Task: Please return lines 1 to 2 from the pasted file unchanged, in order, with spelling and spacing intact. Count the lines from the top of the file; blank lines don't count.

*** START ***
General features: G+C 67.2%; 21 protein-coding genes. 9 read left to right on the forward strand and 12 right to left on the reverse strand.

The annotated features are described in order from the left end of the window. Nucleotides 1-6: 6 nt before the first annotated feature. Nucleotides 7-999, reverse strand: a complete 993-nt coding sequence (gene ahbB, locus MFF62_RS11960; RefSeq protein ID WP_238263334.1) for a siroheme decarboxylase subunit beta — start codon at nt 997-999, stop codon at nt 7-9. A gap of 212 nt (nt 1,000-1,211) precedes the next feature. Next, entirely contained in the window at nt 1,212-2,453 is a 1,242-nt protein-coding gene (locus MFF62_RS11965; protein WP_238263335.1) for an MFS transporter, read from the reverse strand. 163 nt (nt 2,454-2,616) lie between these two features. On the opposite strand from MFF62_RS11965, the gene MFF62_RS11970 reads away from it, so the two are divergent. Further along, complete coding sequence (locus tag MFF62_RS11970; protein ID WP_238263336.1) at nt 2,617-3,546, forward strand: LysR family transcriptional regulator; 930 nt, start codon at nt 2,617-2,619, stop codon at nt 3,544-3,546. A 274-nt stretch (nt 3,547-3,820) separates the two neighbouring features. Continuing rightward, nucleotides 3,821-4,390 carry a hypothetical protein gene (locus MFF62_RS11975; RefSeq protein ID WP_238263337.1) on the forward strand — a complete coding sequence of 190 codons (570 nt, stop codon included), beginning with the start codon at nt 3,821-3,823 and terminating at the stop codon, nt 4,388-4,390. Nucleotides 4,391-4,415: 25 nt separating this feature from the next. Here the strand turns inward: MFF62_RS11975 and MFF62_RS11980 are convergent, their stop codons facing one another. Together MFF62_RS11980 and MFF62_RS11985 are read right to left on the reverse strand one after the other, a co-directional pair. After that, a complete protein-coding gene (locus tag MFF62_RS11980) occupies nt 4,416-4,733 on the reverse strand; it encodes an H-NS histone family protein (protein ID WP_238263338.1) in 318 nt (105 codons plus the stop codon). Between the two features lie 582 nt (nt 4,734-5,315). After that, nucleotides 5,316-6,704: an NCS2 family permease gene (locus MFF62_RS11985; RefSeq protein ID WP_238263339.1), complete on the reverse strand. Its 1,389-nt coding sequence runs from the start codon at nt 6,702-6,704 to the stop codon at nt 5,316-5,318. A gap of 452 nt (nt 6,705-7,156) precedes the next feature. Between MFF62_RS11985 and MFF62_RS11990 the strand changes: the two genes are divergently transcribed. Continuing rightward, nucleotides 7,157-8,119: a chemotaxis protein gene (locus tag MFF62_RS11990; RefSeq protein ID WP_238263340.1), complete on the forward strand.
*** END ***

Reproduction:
General features: G+C 67.2%; 21 protein-coding genes. 9 read left to right on the forward strand and 12 right to left on the reverse strand.

The annotated features are described in order from the left end of the window. Nucleotides 1-6: 6 nt before the first annotated feature. Nucleotides 7-999, reverse strand: a complete 993-nt coding sequence (gene ahbB, locus MFF62_RS11960; RefSeq protein ID WP_238263334.1) for a siroheme decarboxylase subunit beta — start codon at nt 997-999, stop codon at nt 7-9. A gap of 212 nt (nt 1,000-1,211) precedes the next feature. Next, entirely contained in the window at nt 1,212-2,453 is a 1,242-nt protein-coding gene (locus MFF62_RS11965; protein WP_238263335.1) for an MFS transporter, read from the reverse strand. 163 nt (nt 2,454-2,616) lie between these two features. On the opposite strand from MFF62_RS11965, the gene MFF62_RS11970 reads away from it, so the two are divergent. Further along, complete coding sequence (locus tag MFF62_RS11970; protein ID WP_238263336.1) at nt 2,617-3,546, forward strand: LysR family transcriptional regulator; 930 nt, start codon at nt 2,617-2,619, stop codon at nt 3,544-3,546. A 274-nt stretch (nt 3,547-3,820) separates the two neighbouring features. Continuing rightward, nucleotides 3,821-4,390 carry a hypothetical protein gene (locus MFF62_RS11975; RefSeq protein ID WP_238263337.1) on the forward strand — a complete coding sequence of 190 codons (570 nt, stop codon included), beginning with the start codon at nt 3,821-3,823 and terminating at the stop codon, nt 4,388-4,390. Nucleotides 4,391-4,415: 25 nt separating this feature from the next. Here the strand turns inward: MFF62_RS11975 and MFF62_RS11980 are convergent, their stop codons facing one another. Together MFF62_RS11980 and MFF62_RS11985 are read right to left on the reverse strand one after the other, a co-directional pair. After that, a complete protein-coding gene (locus tag MFF62_RS11980) occupies nt 4,416-4,733 on the reverse strand; it encodes an H-NS histone family protein (protein ID WP_238263338.1) in 318 nt (105 codons plus the stop codon). Between the two features lie 582 nt (nt 4,734-5,315). After that, nucleotides 5,316-6,704: an NCS2 family permease gene (locus MFF62_RS11985; RefSeq protein ID WP_238263339.1), complete on the reverse strand. Its 1,389-nt coding sequence runs from the start codon at nt 6,702-6,704 to the stop codon at nt 5,316-5,318. A gap of 452 nt (nt 6,705-7,156) precedes the next feature. Between MFF62_RS11985 and MFF62_RS11990 the strand changes: the two genes are divergently transcribed. Continuing rightward, nucleotides 7,157-8,119: a chemotaxis protein gene (locus tag MFF62_RS11990; RefSeq protein ID WP_238263340.1), complete on the forward strand.